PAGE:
Institute of Behavioral Science
University of Colorado
Gilbert F. White was selected by The National Academy of Sciences (NAS) to receive the Academy's most prestigious award, the Public Welfare Medal. White was chosen for his enduring fundamental contributions to the study of environmental issues and for his positive impact on the welfare of society. Established in 1914, the Public Welfare Medal is presented annually to honor extraordinary use of science for the public good. Previous recipients include Arnold Beckman, C. Everett Koop, and Carl Sagan.
Gilbert White and Mary Fran Myers have been appointed by the City of Boulder to the Fourmile Canyon Creek Masterplan Process "Independent Review Panel." The first meeting of the panel was January 18, 2000. The group will review and comment on the methodologies and alternative flood mitigation strategies proposed by the city's contractor which is conducting a study on Fourmile Canyon Creek.
Robert Davis participated in the first meeting of the committee formed by the National Research Council to look into the scientific basis for managing the ecosystems in the Missouri River Systems in Omaha December 13-15. The committee will also consider the policy and institutional adjustments necessary to initiate adaptive management of the mainstream Missouri system. The study and report are expected to be finished in two years, coincidentally in time for the Lewis and Clark bicentennial celebration.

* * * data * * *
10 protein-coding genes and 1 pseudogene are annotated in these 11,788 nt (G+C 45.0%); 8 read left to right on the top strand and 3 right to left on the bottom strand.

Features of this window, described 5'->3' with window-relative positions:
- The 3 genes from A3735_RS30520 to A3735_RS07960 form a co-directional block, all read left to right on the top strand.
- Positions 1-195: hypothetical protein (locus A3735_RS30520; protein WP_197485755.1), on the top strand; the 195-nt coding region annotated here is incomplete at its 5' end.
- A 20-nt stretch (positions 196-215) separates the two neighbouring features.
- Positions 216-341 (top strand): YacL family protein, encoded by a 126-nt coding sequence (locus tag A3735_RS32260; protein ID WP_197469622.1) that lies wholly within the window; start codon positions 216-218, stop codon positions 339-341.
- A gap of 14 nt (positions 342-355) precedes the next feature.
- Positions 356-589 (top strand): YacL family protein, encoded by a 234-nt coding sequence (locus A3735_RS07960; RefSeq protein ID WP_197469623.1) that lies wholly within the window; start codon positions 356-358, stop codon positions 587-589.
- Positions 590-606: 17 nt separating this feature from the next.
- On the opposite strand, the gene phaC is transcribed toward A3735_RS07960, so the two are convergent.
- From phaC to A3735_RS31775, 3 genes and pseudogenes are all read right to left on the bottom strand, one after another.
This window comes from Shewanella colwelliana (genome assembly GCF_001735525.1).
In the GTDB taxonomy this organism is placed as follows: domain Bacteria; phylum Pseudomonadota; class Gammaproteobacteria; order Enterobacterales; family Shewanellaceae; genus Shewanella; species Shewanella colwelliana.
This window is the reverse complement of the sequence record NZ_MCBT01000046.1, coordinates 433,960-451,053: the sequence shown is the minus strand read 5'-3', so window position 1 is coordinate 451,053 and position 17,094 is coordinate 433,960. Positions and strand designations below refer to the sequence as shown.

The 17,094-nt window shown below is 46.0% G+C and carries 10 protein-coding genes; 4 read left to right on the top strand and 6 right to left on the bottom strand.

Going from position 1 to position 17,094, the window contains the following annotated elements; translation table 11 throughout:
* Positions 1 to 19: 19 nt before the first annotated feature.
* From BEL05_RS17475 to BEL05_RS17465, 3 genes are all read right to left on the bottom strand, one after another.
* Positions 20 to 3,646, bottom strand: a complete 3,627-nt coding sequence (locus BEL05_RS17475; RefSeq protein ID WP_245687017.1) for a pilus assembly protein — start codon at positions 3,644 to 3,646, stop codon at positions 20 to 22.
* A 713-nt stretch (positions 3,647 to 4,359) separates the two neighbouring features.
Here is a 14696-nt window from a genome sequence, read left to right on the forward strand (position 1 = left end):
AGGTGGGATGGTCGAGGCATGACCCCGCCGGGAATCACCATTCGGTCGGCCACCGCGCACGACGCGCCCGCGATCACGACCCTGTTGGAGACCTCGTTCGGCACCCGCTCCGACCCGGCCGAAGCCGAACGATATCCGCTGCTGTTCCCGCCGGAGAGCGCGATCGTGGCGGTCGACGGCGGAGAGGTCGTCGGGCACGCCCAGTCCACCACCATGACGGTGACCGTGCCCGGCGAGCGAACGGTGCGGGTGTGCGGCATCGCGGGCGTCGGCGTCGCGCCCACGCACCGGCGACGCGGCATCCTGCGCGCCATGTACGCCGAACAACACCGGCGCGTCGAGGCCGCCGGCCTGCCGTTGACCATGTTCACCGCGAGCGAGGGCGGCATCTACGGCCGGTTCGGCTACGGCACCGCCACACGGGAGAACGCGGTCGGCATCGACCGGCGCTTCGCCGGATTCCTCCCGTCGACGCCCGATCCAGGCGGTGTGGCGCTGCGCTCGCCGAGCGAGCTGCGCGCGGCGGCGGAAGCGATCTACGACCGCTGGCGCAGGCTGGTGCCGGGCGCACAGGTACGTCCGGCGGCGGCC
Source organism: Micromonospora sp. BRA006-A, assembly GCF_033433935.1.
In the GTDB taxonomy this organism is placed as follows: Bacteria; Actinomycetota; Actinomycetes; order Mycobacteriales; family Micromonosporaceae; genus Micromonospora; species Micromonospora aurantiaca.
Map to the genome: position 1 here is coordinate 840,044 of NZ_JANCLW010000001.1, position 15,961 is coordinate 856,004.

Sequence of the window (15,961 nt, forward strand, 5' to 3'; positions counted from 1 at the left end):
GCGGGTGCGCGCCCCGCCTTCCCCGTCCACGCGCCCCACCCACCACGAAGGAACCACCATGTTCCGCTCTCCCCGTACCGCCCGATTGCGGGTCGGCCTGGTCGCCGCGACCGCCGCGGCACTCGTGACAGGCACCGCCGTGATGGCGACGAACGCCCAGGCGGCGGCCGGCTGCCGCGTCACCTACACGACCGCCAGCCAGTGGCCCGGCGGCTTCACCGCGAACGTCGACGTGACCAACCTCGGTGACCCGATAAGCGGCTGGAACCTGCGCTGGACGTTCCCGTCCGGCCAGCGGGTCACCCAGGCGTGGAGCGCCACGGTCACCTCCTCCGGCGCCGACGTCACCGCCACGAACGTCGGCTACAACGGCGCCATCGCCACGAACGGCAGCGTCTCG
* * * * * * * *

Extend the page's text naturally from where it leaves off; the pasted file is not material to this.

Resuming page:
White, Gilbert F., 2000. "The Natural Hazards Scene-25-and 10-year Perspectives - an Invited Comment," Natural Hazards Observer, 24(3)1-2. An assessment of continuing needs for direction and application of research in the form of six questions: are there still important gaps; is this sufficient; are all responsible agencies being reached; should further government measures be specific; can Congress be expected to act; and can citizen groups take the initiative?